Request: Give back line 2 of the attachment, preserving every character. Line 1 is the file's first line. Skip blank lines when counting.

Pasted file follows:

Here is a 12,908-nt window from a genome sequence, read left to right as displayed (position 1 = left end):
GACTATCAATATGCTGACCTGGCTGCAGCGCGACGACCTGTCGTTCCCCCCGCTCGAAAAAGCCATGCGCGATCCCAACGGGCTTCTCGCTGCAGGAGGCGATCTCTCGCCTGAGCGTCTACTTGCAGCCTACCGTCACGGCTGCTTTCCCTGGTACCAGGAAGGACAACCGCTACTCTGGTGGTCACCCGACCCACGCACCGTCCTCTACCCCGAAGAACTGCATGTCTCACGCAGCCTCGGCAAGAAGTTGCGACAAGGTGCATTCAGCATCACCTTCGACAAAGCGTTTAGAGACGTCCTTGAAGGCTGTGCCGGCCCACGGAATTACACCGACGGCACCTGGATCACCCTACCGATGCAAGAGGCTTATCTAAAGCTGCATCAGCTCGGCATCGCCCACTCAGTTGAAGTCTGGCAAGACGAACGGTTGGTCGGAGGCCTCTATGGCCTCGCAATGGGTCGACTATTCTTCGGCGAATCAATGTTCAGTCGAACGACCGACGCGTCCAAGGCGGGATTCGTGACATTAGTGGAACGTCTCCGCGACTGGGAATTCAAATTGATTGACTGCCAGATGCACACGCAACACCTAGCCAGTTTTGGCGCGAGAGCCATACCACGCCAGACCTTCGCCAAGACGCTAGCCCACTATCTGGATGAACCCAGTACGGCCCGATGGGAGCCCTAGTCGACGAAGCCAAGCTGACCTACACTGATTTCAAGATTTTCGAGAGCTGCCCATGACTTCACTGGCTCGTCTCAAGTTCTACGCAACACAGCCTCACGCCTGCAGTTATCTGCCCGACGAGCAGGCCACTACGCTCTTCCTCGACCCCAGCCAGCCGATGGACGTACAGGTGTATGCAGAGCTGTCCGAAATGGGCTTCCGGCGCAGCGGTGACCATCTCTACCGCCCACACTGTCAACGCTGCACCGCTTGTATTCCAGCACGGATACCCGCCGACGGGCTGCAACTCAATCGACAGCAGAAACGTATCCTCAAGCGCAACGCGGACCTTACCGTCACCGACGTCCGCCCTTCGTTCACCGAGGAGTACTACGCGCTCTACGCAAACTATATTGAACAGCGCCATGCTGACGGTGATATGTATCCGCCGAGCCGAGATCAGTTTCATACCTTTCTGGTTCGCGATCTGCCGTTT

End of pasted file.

GACTATCAATATGCTGACCTGGCTGCAGCGCGACGACCTGTCGTTCCCCCCGCTCGAAAAAGCCATGCGCGATCCCAACGGGCTTCTCGCTGCAGGAGGCGATCTCTCGCCTGAGCGTCTACTTGCAGCCTACCGTCACGGCTGCTTTCCCTGGTACCAGGAAGGACAACCGCTACTCTGGTGGTCACCCGACCCACGCACCGTCCTCTACCCCGAAGAACTGCATGTCTCACGCAGCCTCGGCAAGAAGTTGCGACAAGGTGCATTCAGCATCACCTTCGACAAAGCGTTTAGAGACGTCCTTGAAGGCTGTGCCGGCCCACGGAATTACACCGACGGCACCTGGATCACCCTACCGATGCAAGAGGCTTATCTAAAGCTGCATCAGCTCGGCATCGCCCACTCAGTTGAAGTCTGGCAAGACGAACGGTTGGTCGGAGGCCTCTATGGCCTCGCAATGGGTCGACTATTCTTCGGCGAATCAATGTTCAGTCGAACGACCGACGCGTCCAAGGCGGGATTCGTGACATTAGTGGAACGTCTCCGCGACTGGGAATTCAAATTGATTGACTGCCAGATGCACACGCAACACCTAGCCAGTTTTGGCGCGAGAGCCATACCACGCCAGACCTTCGCCAAGACGCTAGCCCACTATCTGGATGAACCCAGTACGGCCCGATGGGAGCCCTAGTCGACGAAGCCAAGCTGACCTACACTGATTTCAAGATTTTCGAGAGCTGCCCATGACTTCACTGGCTCGTCTCAAGTTCTACGCAACACAGCCTCACGCCTGCAGTTATCTGCCCGACGAGCAGGCCACTACGCTCTTCCTCGACCCCAGCCAGCCGATGGACGTACAGGTGTATGCAGAGCTGTCCGAAATGGGCTTCCGGCGCAGCGGTGACCATCTCTACCGCCCACACTGTCAACGCTGCACCGCTTGTATTCCAGCACGGATACCCGCCGACGGGCTGCAACTCAATCGACAGCAGAAACGTATCCTCAAGCGCAACGCGGACCTTACCGTCACCGACGTCCGCCCTTCGTTCACCGAGGAGTACTACGCGCTCTACGCAAACTATATTGAACAGCGCCATGCTGACGGTGATATGTATCCGCCGAGCCGAGATCAGTTTCATACCTTTCTGGTTCGCGATCTGCCGTTT